Citing a report by the Centre for Human Rights in Serbia, she said that State had failed to deal with its past crimes. Meanwhile, Kosovo had issued more than 20 indictments for war crimes, and was working to become a responsible member of the world’s free nations. It had also initiated the establishment of the Kosovo army and would engage in efforts to convince local Serbians to support that project. In addition, it would hold Parliamentary elections in June and had invited international observers to monitor the process.

The Council, she said, first discussed Kosovo in 1993 and adopted seven resolutions between 1998 and 1999, which called for peace and the end of ethnic cleansing. In 2005, the Secretary-General’s Special Envoy proposed Kosovo’s independence, and the International Court of Justice had stated that a declaration of independence was not a violation of international law. Today, while Kosovo had its challenges, the Council was not the correct venue to discuss them. UNMIK, she said, had no role in Kosovo, and it was unnecessary for the Organization to continue to spend its resources there.

Several delegates expressed similar views on the subject of UNMIK, including the representative of the United States, who said that the Mission risked being remembered as a programme that lingered beyond its relevance. It was overresourced and overstaffed, she said, and had requested additional resources for programming that was largely redundant, particularly given the presence of the European Union Rule of Law Mission (EULEX).

The time was ripe for a review of UNMIK, the representative of Japan said, noting that the Council should have clear priorities in the face of serious conflicts and crises in the Middle East, Africa and elsewhere. The delegate of Italy also encouraged the Council to review the presence of UNMIK, and perhaps reconfigure it in line with the reform of peacekeeping operations by the United Nations.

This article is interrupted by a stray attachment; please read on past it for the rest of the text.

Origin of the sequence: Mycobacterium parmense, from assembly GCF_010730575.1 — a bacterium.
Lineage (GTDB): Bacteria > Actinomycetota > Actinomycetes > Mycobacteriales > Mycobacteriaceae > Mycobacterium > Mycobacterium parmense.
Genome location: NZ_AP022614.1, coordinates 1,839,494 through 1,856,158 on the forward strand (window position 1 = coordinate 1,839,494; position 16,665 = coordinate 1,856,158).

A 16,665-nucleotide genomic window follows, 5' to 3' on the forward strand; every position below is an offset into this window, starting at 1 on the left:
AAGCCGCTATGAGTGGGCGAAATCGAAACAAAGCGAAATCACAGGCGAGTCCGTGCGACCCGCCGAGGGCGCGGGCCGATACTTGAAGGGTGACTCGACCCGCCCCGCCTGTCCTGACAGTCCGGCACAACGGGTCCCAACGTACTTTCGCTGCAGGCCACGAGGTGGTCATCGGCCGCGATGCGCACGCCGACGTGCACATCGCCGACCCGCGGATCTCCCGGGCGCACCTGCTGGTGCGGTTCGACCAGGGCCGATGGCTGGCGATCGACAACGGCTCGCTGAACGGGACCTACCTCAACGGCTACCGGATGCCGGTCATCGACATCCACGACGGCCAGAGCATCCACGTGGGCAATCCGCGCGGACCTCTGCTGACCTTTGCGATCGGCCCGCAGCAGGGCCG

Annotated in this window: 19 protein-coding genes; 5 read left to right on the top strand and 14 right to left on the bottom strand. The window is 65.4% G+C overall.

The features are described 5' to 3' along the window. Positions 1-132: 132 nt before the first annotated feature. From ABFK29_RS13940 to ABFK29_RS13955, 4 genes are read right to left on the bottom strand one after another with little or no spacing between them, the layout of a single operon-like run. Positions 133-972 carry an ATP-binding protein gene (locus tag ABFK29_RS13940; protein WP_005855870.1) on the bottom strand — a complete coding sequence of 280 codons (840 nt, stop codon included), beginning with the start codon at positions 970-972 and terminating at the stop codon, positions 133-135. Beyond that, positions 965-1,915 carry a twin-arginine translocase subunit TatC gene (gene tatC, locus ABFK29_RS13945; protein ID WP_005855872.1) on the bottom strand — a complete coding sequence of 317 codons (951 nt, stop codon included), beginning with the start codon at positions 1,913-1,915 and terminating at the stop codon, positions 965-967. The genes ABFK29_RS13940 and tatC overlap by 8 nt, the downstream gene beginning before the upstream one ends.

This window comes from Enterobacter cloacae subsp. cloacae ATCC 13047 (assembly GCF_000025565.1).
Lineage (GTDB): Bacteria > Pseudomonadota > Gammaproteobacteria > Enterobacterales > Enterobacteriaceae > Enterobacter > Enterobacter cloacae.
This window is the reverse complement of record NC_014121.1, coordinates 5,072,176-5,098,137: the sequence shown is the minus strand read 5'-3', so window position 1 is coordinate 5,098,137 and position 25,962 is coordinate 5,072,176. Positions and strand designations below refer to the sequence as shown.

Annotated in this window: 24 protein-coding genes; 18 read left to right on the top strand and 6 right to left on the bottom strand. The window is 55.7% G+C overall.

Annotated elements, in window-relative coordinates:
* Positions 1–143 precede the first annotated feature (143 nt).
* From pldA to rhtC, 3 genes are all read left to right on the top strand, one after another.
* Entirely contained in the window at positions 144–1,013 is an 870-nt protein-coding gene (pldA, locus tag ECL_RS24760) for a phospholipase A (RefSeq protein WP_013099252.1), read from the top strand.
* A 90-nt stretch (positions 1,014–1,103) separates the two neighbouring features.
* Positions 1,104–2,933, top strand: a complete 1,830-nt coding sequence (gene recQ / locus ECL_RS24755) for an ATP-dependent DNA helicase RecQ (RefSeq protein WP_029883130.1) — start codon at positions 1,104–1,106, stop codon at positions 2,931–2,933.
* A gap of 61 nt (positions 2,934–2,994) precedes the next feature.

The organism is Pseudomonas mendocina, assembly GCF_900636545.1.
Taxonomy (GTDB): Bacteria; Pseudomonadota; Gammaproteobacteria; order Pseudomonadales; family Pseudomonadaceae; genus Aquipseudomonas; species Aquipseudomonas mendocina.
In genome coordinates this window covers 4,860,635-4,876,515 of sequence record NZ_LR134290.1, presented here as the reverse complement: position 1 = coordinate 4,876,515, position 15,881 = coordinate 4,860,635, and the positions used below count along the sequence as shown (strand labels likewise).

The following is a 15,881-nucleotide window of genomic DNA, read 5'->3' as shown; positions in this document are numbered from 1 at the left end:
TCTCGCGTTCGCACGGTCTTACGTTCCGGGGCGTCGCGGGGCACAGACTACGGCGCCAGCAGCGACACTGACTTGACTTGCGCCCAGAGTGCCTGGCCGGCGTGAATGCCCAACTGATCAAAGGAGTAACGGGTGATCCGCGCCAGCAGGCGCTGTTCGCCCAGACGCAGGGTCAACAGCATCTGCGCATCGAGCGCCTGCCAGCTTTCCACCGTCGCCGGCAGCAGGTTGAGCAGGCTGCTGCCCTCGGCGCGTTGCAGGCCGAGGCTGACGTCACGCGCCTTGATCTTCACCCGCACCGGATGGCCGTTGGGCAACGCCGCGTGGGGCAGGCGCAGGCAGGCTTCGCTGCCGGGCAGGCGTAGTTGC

The representative of the Russian Federation said that the request to close the Mission was counterproductive, and that efforts to normalize the situation should be made instead. He cited the weakness of Kosovo’s institutions, Pristina’s moves to appropriate Serbian State properties, and attempts to prevent the return of refugees and internally displaced persons, as reasons for UNMIK to remain.

The representative of Bolivia also raised the subject of internally displaced persons, raising his objection to obstacles put in the place of their safe return. The representative of Uruguay similarly noted those obstacles, and appealed for progress with regard to “disappeared” persons after four cases were reopened. Their families should have information on their fate, he said.

Other representatives raised the proposal to transform the Kosovo Security Force into an army. The representative of the United Kingdom said that he welcomed its withdrawal, while the representative of Ukraine called the proposal irresponsible, as it could lead to heightened regional tensions and be an “explosive cocktail” when linked with ethno-nationalist sentiments.

Speakers generally called upon both Kosovo and Serbia to resume their participation in the European Union-led dialogue, which was widely seen to offer the best path to future peace and cooperation.

Also speaking today were representatives of Egypt, Senegal, Sweden, China, Kazakhstan, Ethiopia and France.

The meeting began at 10:05 a.m. and ended at 12:25 p.m.